Be in the know about pollinators

Chris delivers his pollinator pots to FWF staff.

Create a pollinator garden in a pot!

Chris Waltz, volunteer extraordinaire and wildflower-gardening enthusiast, was inspired by people saying they can’t grow natives because they live in an apartment, condo, or other small space. He started thinking: They grow houseplants and annuals; why can’t they grow natives the same way? The result? A “pollinator garden in a pot.”

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White-lined sphinx moth (Hyles lineata) by Ronnie Pitman (CC BY-NC 2.0)

Know your native pollinators: White-lined sphinx moth

White-line sphinx moths can be found throughout the world, but are especially common in North America. They live in habitats ranging from desert to tropics and will forage on a wide variety of flowers. Their long tongues make them well-adapted to sip nectar from long, tubular blooms, and they are common visitors of night blooming flowers.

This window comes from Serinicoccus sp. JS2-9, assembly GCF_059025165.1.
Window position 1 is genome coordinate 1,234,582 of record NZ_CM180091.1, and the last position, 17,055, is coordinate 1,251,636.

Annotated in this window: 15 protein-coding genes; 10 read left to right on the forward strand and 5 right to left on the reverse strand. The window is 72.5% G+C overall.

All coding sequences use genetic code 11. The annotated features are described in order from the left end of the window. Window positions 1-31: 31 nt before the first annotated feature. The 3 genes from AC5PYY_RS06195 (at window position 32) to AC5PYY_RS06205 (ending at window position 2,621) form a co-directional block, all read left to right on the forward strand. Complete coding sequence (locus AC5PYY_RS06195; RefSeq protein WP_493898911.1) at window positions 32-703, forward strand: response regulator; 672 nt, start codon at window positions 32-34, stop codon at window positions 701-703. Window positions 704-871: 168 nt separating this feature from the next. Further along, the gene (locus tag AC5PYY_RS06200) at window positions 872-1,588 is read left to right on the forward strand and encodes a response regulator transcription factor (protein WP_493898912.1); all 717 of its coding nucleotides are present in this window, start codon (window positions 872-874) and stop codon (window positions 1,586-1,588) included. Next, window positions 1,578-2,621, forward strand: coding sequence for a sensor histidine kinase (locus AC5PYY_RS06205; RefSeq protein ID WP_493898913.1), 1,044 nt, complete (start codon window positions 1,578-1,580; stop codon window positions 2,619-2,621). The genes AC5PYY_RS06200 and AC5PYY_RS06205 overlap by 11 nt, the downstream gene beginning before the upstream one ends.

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Tachinid fly by Jonnie Dietz

Know your native pollinators: Tachinid flies

With over 1,300 species in North America alone, Tachinid flies are an extremely diverse group, yet they are often overlooked. Once you spot one, however, you’re likely to start recognizing them everywhere. Keep your eyes peeled on both flowers and foliage for these hairy pollinators. Tachinid fly larvae are known parasitoids of many nuisance bugs. How they enter their hosts varies, but once inside, all tachinid larvae begin to consume their host internally. This may sound like a Halloween horror story, but Tachinid larvae are great at keeping garden pests in check.

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Goldenrod soldier beetle (Chauliognathus pensylvanicus) by Katja Schulz CCBY2.0

Know your native pollinators: Goldenrod soldier beetle